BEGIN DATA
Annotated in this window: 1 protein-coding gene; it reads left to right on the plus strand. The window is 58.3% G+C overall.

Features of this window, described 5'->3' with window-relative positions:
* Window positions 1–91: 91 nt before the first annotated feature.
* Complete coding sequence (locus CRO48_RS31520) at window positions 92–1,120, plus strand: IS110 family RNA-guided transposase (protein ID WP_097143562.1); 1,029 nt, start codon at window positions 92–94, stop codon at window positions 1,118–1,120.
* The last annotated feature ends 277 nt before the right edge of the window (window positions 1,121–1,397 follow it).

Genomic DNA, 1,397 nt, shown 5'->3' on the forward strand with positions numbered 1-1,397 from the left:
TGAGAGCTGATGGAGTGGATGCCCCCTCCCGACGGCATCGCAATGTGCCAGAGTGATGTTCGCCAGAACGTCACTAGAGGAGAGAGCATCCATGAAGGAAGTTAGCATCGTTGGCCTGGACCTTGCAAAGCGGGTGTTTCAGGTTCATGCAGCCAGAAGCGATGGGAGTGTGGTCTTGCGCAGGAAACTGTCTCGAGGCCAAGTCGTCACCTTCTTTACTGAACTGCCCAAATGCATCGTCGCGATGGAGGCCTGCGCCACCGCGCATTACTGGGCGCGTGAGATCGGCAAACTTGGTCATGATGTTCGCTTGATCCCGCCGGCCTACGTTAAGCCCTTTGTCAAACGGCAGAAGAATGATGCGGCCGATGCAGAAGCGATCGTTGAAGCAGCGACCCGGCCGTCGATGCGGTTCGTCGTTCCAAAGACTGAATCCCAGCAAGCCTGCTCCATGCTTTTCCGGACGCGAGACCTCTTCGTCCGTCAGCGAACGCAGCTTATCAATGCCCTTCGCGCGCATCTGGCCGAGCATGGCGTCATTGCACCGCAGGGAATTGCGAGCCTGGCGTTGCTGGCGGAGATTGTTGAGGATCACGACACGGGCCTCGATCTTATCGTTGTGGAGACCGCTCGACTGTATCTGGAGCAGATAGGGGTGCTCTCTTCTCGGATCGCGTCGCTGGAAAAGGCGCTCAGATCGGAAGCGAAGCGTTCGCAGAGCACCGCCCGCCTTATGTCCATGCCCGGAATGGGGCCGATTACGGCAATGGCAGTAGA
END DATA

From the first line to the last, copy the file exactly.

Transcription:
Annotated in this window: 1 protein-coding gene; it reads left to right on the plus strand. The window is 58.3% G+C overall.

Features of this window, described 5'->3' with window-relative positions:
* Window positions 1–91: 91 nt before the first annotated feature.
* Complete coding sequence (locus CRO48_RS31520) at window positions 92–1,120, plus strand: IS110 family RNA-guided transposase (protein ID WP_097143562.1); 1,029 nt, start codon at window positions 92–94, stop codon at window positions 1,118–1,120.
* The last annotated feature ends 277 nt before the right edge of the window (window positions 1,121–1,397 follow it).

Genomic DNA, 1,397 nt, shown 5'->3' on the forward strand with positions numbered 1-1,397 from the left:
TGAGAGCTGATGGAGTGGATGCCCCCTCCCGACGGCATCGCAATGTGCCAGAGTGATGTTCGCCAGAACGTCACTAGAGGAGAGAGCATCCATGAAGGAAGTTAGCATCGTTGGCCTGGACCTTGCAAAGCGGGTGTTTCAGGTTCATGCAGCCAGAAGCGATGGGAGTGTGGTCTTGCGCAGGAAACTGTCTCGAGGCCAAGTCGTCACCTTCTTTACTGAACTGCCCAAATGCATCGTCGCGATGGAGGCCTGCGCCACCGCGCATTACTGGGCGCGTGAGATCGGCAAACTTGGTCATGATGTTCGCTTGATCCCGCCGGCCTACGTTAAGCCCTTTGTCAAACGGCAGAAGAATGATGCGGCCGATGCAGAAGCGATCGTTGAAGCAGCGACCCGGCCGTCGATGCGGTTCGTCGTTCCAAAGACTGAATCCCAGCAAGCCTGCTCCATGCTTTTCCGGACGCGAGACCTCTTCGTCCGTCAGCGAACGCAGCTTATCAATGCCCTTCGCGCGCATCTGGCCGAGCATGGCGTCATTGCACCGCAGGGAATTGCGAGCCTGGCGTTGCTGGCGGAGATTGTTGAGGATCACGACACGGGCCTCGATCTTATCGTTGTGGAGACCGCTCGACTGTATCTGGAGCAGATAGGGGTGCTCTCTTCTCGGATCGCGTCGCTGGAAAAGGCGCTCAGATCGGAAGCGAAGCGTTCGCAGAGCACCGCCCGCCTTATGTCCATGCCCGGAATGGGGCCGATTACGGCAATGGCAGTAGA